THE INTERN is the unpaid toiler on the publishing house floor, licking stamps, reading slush, and copy-editing your train-wreck of a manuscript (for free) because the "real" copyeditor is down with the genital crabs. THE INTERN wears mismatched socks, clunky glasses, the same shirt she wears every day and jeans she found in the dumpster. No bra—bras are expensive, and THE INTERN is unpaid. THE INTERN sees all, hears all—the tense phone calls, the well-oiled editorial meetings at which your manuscript is used as a receptacle for pretzel crumbs, the wheeling, dealing, and long hours of apathy that make publishing publishing. THE INTERN knows everything about—your ambitions, your secret shames. She knows you pee in the shower. Basically, THE INTERN has you dialed.
INTERN writes some of the funniest, incisive posts on publishing in the blogoverse. If you don't follow her already, you should start now. Find her here. And without further ado ...
If you have an agent, she’ll send your manuscript out to specific editors at different publishing houses. Different editors have different specialties—some love self-help and detest YA, some devour mysteries but don’t get memoirs—and a good agent will know the right editor to pitch for your project. Once your manuscript arrives at the publisher, it will be logged by the editorial assistant and dropped on that editor’s desk.
If you submit without an agent, the editorial assistant will log your manuscript and then put it in the slush pile. Everybody knows about slush piles (interminable limbo! sneering disdain!) so let’s move on to what happens if your manuscript is plucky enough to escape the first round of mass paper-recycling.
If an intern or editorial assistant comes across your query while going through the slush and thinks it has potential, she will write up a project summary or manuscript assessment. The exact format of a project summary varies by publisher, but it generally involves the following first impressions: what are the proposed book’s strengths and weaknesses, and does it seem marketable?
Once the project summary is written, the intern or assistant will put your manuscript on the appropriate editor’s desk. And once your manuscript is on an editor’s desk, you can look forward to…several more months of interminable limbo until that editor gets around to thinking about your project!
Part 2: Getting to Desk to Table!
So now your manuscript is on an editor’s desk, within touching and breathing distance (theoretically) of a person who (more or less) has the power to turn your project into a book. This is all well and good, but not a great improvement: where you really want to be is on the table at an editorial meeting, not sitting on a desk where your chances of being declined are still about 90%.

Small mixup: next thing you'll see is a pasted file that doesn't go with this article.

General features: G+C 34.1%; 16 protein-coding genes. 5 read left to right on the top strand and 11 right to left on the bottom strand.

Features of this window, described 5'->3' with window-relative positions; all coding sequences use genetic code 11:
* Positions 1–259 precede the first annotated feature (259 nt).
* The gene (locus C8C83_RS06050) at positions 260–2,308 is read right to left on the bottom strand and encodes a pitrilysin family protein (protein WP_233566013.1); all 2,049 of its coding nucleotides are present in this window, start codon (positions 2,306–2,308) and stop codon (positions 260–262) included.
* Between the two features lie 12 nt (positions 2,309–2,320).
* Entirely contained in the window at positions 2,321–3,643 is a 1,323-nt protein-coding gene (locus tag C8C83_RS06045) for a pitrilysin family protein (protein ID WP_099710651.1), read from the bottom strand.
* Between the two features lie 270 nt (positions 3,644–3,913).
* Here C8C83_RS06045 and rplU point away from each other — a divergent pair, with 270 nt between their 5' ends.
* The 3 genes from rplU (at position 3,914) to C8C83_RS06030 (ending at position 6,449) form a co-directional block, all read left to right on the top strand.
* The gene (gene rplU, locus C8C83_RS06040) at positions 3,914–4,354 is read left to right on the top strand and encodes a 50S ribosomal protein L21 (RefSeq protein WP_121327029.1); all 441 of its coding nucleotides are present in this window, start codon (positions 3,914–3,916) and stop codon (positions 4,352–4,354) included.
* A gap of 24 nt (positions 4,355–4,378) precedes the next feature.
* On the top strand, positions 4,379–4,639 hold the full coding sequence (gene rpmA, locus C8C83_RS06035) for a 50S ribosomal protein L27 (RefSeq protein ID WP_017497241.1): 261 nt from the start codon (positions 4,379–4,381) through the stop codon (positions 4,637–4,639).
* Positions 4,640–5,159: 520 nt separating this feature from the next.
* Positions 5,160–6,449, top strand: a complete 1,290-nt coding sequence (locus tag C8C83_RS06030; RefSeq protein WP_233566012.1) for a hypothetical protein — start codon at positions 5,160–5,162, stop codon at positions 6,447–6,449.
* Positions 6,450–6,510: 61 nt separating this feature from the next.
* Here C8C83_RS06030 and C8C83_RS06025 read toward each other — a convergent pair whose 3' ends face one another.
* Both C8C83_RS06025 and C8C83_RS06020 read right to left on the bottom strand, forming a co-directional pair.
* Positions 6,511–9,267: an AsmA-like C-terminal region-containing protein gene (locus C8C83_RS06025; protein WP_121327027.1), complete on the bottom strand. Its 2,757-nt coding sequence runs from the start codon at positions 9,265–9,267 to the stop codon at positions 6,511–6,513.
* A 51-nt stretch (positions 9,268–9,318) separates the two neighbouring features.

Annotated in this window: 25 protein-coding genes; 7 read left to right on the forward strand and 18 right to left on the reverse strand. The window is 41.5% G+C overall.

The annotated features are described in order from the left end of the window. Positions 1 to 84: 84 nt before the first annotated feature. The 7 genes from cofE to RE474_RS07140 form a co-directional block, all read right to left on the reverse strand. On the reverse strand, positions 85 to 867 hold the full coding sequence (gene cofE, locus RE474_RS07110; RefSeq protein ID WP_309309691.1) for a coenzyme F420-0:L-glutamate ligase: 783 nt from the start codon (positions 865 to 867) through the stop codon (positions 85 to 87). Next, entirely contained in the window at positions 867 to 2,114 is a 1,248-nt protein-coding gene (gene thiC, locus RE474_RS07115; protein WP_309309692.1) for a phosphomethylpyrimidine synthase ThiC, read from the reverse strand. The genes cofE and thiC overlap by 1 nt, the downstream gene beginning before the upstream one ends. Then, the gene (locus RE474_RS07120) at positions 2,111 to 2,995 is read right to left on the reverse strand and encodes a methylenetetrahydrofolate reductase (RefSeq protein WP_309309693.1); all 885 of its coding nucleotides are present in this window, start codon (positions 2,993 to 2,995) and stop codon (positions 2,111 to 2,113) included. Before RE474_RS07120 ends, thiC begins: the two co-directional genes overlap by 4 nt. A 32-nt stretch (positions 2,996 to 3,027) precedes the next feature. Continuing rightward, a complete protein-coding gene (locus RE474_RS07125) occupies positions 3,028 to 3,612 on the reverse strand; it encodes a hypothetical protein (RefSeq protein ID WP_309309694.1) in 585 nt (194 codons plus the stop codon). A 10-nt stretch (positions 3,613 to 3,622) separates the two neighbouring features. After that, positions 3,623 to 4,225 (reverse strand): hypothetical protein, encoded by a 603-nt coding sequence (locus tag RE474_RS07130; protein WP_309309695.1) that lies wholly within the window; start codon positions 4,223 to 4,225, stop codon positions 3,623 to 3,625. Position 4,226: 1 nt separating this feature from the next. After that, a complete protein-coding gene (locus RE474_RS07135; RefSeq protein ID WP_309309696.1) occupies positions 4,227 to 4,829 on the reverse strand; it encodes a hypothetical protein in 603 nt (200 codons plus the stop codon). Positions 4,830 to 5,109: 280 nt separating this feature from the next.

If the editor in question reads your query and doesn’t decline it immediately, she will either sit on it for a few months and then decline it, or sit on it for a while (perhaps requesting more materials from you, if she doesn’t already have the full manuscript) and then bring it to an editorial meeting.
An editorial meeting is where editors sit around a table and present possible projects. If your manuscript is on that table, it might get as little as five seconds of discussion (“Teen sleuths solve global warming?” “Nah.”) or as much as several minutes (“Teen sleuths solve global warming?” “Maybe! Check comp sales.”)
At this stage, most projects are still getting declined. If your manuscript isn’t declined after the first editorial meeting, the editor will poke around a bit, checking sales figures and calling up relevant people (marketing staff, the buyers for chain bookstores, etc.) and running the idea by them. Another month or two might sneak by before you hear from the editor again (that is, unless you and your manuscript are super hot and your agent has successfully incited a bidding war, in which case, hold on to your hat!)
Part 3: Getting from Table to Whiteboard!
If everything checks out and your project seems both appealing and profitable, an editor will contact you/your agent to make an offer. You/your agent might rally with a counter-offer. Eventually, you’ll either come to an agreement or storm off to a different publisher. Contracts will get drawn up and signed.
Now your manuscript has become a project of the publisher, and some bizarre shorthand version of its working title will get written on various whiteboards and dry-erase production calendars and six or seven absolute strangers will hustle to make sure your book (your own dear book!) is edited/copy-edited/coded/
Over the next year, you’ll hear from your publisher sporadically. They will send you copy-edited versions of your manuscript for your review, FedEx you the designed and layed-out pages, and gently (OK, ruthlessly) command you to expand to your Facebook presence so that a million “friends” will buy your book when it comes out.
Meanwhile, the intern and editorial assistant will be writing jacket copy for your book, seeking endorsements from other authors, and sending out galleys for review. At some point, boxes of your book will fill the office and everyone will ooh and aah over the beautiful cover.
Then the book will go on sale.
And that’s all there is to it!
Thanks so much INTERN! I can see where my manuscript is now: in limbo, gracing an editor or two's desk, perhaps even on a Kindle for some take-home holiday reading. That 90% decline rate freaks me out, but really, all I need is one little yes...